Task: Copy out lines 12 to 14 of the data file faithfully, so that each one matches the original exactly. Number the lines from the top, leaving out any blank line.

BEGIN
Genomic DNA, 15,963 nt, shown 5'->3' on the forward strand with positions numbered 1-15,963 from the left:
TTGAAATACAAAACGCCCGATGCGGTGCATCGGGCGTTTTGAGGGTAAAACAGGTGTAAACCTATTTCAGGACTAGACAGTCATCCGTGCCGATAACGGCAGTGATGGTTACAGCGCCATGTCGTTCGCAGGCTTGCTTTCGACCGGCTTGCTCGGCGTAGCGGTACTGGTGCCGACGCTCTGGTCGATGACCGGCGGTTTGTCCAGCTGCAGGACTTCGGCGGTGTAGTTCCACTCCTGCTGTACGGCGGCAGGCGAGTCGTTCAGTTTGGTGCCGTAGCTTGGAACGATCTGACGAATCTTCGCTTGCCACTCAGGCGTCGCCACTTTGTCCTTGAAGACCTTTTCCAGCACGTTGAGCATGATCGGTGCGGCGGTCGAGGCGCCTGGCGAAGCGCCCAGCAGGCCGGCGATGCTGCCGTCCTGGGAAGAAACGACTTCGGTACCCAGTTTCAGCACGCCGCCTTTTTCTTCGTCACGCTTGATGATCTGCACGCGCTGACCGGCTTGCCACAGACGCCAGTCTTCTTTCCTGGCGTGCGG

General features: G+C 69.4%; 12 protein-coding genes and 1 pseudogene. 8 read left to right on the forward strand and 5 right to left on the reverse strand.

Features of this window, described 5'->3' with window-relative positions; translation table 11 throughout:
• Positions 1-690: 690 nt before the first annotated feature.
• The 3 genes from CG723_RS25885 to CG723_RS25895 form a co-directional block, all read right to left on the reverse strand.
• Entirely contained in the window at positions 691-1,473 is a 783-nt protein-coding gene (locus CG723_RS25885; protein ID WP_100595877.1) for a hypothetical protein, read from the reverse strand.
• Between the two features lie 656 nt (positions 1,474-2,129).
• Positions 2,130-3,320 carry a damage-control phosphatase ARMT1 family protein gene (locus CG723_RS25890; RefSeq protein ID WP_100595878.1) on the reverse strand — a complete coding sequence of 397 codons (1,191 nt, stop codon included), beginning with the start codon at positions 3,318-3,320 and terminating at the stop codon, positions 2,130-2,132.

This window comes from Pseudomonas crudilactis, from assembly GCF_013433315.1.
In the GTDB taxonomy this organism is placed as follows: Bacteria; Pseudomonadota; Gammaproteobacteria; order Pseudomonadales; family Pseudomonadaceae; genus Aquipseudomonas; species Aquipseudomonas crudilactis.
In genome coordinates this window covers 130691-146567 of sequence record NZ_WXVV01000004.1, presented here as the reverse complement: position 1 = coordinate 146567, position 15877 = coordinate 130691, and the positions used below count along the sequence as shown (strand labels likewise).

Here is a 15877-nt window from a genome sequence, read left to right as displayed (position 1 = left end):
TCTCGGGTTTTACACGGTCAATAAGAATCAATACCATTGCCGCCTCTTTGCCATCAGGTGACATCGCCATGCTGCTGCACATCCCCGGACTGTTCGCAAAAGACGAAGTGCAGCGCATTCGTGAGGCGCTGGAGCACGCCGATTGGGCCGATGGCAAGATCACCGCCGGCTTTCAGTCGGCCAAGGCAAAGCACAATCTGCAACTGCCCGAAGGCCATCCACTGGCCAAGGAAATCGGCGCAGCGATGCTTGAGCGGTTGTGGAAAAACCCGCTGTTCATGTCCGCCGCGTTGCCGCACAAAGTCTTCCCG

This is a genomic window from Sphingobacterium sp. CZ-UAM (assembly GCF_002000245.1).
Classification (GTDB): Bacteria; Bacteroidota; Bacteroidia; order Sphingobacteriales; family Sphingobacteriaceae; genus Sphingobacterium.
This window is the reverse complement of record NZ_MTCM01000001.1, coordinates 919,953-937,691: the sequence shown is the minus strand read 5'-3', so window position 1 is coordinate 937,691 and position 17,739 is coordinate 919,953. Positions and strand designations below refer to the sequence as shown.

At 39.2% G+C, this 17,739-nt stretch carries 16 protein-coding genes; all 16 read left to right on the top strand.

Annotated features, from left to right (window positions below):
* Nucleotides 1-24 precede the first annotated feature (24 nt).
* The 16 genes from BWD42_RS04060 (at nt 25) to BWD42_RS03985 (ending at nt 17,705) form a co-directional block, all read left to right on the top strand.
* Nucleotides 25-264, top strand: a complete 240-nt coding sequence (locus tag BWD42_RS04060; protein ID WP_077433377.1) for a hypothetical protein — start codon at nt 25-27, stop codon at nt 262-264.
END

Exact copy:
In genome coordinates this window covers 130691-146567 of sequence record NZ_WXVV01000004.1, presented here as the reverse complement: position 1 = coordinate 146567, position 15877 = coordinate 130691, and the positions used below count along the sequence as shown (strand labels likewise).

Here is a 15877-nt window from a genome sequence, read left to right as displayed (position 1 = left end):
TCTCGGGTTTTACACGGTCAATAAGAATCAATACCATTGCCGCCTCTTTGCCATCAGGTGACATCGCCATGCTGCTGCACATCCCCGGACTGTTCGCAAAAGACGAAGTGCAGCGCATTCGTGAGGCGCTGGAGCACGCCGATTGGGCCGATGGCAAGATCACCGCCGGCTTTCAGTCGGCCAAGGCAAAGCACAATCTGCAACTGCCCGAAGGCCATCCACTGGCCAAGGAAATCGGCGCAGCGATGCTTGAGCGGTTGTGGAAAAACCCGCTGTTCATGTCCGCCGCGTTGCCGCACAAAGTCTTCCCG